Electric microbes can power smartphones, reduce pollution, and the impacts of climate change, and scientists continue to find practical applications of this great discovery that started from the mystery of the missing hydrogen sulfide.

According to Science Mag, Aarhus University microbiologist Lars Peter Nielsen gathered stinky, black mud from the bottom of Aarhus Harbor in Denmark in 2009. He kept it in big glass beakers for 30 days with custom microsensors. The mud was initially filled with hydrogen sulfide, but the microsensors later showed the compound was all gone while the mud became paler.

"This didn't make sense at all," said Nielsen, who works at Aarhus University. However, the microbiologist gathered additional data and offered some explanations for his unique findings.

Nielsen first thought the sensors may be wrong. However, when he checked on the sensors, he was more surprised to find bacteria join cells to create electrical cables that can carry current up to five centimeters through the mud. 

He has never seen such adaptation in a microbe as it allows the "cable bacteria" to overcome the lack of oxygen in the mud. Usually, it would keep bacteria from digesting compounds like hydrogen sulfide as food. However, the cables have allowed them to execute the reaction by linking the microbes to sediments richer in oxygen.

Nielsen's colleagues were skeptical of his discovery. University of Antwerp chemical engineer Filip Meysman recalled his initial comment was that the finding is "complete nonsense."

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While scientists know bacteria could conduct electricity, they could not believe Nielsen's findings, so they researched further on charged mud, which they found both in saltwater and freshwater. 

They also discovered nanowire microbes, which apparently, also loves mud. These are individual cells, and they cultivate protein structures, which can move electrons at shorter distances. They live everywhere, even in the human mouth.

Cable bacteria can stretch up to five centimeters from deeper mud, where hydrogen sulfide is common to oxygen-rich surface layers. Researchers were stunned by the discoveries, so they are forced to revise textbooks and include the new role of mud bacteria in recycling elements like nitrogen, carbon, and phosphorus. They have also conducted numerous studies to reassess the influence of these microbes in climate change and aquatic ecosystems. 

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Electric mud: Its practical uses

It has been 11 years since Nielsen collected mud from Aarhus Harbor that led to this amazing discovery of the "electric mud." "Now that we have found out that evolution has managed to make electrical wires, it would be a shame if we didn't use them," Nielsen said. 

Currently, various studies were initiated to find practical applications of these discoveries. Scientists are looking at the potential of nanowire and cable bacteria to resolve pollution and power up smartphones and other devices. Meysman said electricity are triggering more interactions within and between microbes. "I call it the electrical biosphere," Meysman added.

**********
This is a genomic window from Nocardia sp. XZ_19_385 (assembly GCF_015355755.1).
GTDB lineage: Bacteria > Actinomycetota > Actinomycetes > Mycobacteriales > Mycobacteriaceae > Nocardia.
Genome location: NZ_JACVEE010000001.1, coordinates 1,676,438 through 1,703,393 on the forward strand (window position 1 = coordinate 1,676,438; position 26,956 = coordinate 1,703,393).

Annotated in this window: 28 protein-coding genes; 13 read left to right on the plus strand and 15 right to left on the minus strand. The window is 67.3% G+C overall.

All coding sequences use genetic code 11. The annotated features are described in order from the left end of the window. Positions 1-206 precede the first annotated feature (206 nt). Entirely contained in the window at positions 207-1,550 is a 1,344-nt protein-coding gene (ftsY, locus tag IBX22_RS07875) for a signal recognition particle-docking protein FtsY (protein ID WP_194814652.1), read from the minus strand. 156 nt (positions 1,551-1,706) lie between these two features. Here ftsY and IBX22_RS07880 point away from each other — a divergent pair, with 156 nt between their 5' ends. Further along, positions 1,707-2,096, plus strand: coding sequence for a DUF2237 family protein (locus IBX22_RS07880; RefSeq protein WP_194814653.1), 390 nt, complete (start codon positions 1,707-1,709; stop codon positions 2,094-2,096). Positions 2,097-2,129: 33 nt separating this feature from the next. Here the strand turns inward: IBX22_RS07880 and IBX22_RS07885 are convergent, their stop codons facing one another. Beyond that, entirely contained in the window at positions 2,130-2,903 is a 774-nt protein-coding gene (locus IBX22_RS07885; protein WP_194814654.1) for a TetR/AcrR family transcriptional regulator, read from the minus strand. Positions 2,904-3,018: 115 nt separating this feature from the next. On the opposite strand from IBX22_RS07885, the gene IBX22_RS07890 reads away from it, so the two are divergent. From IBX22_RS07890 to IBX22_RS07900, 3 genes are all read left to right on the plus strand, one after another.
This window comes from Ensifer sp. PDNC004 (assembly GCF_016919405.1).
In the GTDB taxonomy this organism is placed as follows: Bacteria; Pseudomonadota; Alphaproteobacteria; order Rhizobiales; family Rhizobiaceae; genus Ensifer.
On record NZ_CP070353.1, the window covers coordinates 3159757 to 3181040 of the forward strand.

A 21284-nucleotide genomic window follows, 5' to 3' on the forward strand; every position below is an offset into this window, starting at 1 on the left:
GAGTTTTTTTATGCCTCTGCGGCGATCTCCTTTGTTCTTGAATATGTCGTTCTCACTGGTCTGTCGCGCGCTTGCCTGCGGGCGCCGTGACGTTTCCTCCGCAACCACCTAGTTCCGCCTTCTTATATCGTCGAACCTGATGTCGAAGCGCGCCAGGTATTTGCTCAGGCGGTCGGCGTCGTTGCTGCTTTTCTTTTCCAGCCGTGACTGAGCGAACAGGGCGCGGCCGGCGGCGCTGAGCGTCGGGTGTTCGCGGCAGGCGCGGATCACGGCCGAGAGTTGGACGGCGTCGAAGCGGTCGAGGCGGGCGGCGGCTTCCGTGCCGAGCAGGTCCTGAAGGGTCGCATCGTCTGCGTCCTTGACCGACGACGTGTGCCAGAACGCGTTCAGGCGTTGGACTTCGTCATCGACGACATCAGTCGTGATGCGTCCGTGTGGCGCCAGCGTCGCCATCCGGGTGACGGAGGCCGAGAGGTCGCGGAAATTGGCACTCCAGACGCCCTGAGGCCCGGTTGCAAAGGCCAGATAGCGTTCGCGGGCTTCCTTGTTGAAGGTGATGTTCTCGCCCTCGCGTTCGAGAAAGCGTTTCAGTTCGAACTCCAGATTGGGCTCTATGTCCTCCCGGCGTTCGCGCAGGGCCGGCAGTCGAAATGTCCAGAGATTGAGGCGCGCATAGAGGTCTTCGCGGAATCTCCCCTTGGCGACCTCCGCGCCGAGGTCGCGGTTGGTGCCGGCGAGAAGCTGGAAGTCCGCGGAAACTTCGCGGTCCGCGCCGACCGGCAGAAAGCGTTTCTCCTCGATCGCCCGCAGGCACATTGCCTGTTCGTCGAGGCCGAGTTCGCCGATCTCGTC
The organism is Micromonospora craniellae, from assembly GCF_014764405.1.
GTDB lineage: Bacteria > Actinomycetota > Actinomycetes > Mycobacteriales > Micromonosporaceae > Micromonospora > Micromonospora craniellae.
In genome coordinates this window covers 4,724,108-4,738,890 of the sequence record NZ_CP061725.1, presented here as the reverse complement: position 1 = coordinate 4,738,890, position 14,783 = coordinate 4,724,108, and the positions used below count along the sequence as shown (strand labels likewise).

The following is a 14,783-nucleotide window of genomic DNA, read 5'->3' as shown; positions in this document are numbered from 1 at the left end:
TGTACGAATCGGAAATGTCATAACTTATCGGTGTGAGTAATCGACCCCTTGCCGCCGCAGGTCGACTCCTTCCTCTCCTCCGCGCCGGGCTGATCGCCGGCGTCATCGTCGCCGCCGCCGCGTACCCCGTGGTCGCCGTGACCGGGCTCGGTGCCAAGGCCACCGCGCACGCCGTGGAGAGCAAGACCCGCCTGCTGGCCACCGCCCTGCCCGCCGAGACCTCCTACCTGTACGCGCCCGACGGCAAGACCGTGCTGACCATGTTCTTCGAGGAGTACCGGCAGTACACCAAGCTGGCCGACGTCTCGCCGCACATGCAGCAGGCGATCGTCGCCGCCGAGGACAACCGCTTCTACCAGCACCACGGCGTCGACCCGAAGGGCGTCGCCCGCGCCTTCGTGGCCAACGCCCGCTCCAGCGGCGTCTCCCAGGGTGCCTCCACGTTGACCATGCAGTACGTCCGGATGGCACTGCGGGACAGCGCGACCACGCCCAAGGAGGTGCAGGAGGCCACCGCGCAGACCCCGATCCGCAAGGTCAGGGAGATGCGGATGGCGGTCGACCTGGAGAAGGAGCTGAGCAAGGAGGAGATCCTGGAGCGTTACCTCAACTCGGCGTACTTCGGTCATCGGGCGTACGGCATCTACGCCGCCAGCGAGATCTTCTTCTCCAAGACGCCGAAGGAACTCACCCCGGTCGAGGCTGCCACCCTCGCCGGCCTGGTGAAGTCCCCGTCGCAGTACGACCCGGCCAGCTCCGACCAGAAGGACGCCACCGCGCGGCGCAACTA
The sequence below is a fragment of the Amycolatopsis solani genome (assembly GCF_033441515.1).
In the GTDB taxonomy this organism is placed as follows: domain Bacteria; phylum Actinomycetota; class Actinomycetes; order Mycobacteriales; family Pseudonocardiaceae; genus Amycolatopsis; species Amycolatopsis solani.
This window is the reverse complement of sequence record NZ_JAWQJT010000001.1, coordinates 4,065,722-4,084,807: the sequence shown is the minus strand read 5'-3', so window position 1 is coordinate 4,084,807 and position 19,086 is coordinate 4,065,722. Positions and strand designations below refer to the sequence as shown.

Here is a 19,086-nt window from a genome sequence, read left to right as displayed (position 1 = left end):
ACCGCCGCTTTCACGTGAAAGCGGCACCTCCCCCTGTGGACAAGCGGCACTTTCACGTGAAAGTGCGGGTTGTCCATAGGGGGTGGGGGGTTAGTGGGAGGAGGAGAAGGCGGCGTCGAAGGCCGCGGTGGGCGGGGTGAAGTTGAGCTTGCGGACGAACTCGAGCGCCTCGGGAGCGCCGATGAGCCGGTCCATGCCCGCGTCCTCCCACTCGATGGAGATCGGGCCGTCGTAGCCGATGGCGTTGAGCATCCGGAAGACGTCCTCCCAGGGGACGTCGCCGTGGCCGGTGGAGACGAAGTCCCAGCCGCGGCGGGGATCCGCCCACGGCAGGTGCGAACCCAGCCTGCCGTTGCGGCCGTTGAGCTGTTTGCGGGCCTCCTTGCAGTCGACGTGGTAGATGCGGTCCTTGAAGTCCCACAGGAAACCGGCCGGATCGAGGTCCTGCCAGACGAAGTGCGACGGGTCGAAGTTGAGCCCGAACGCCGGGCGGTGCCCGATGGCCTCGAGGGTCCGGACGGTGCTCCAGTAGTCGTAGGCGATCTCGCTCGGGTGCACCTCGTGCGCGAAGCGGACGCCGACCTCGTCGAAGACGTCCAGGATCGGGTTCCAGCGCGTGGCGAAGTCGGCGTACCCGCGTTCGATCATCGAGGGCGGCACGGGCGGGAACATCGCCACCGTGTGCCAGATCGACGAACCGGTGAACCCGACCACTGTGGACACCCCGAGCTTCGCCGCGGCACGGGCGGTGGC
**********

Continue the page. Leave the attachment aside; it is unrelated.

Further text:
Power smartphone and other devices

If nanowires are developed as films, they can generate electricity using the moisture in the air. Researchers claimed that film generates power when a moisture gradient develops between the film's upper and lower borders. Charge develops and electrons flow as the water's hydrogen and oxygen atoms separate due to the gradient. A Nature report claimed that a film can produce power that can light a light-emitting diode while 17 such devices connected can power a cellphone. 

Tsinghua University materials scientist Qu Liangti claimed that this is "a revolutionary technology" that would produce "renewable, green, and cheap energy." 

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Produce new technologies

Electric bacteria can be genetically modified to alter their nanowires to create the basis of wearable sensitive sensors. University of Massachusetts microbiologist Derek Lovley proposed designing of nanowires and tailoring them to bind compounds uniquely. Lovley explained that a recent Nano Research article discussed a nanowire sensor that detects ammonia, which would be relevant for biomedical, industrial, agricultural, and environmental applications. 

For pollution control

Cable bacteria thrive in organic compounds like petroleum, so Nielsen's team is testing the possibility that finding loads of cable bacteria indicates the presence of aquifer pollution. While these microbes do not directly degrade the oil, they may oxidize the sulfide produced by other bacteria as well as aid cleanup.

Battling climate change 

Lab tests showed that cable bacteria can significantly reduce methane levels caused by rice cultivation. This was done by breaking down substances that methane-producing bacteria consume. Methane is a major factor that leads to global warming.

These developments are great progress from the simple collection of mud from Aarhus Harbor and the discovery of the mystery behind the missing hydrogen sulfide.

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Written by CJ Robles 

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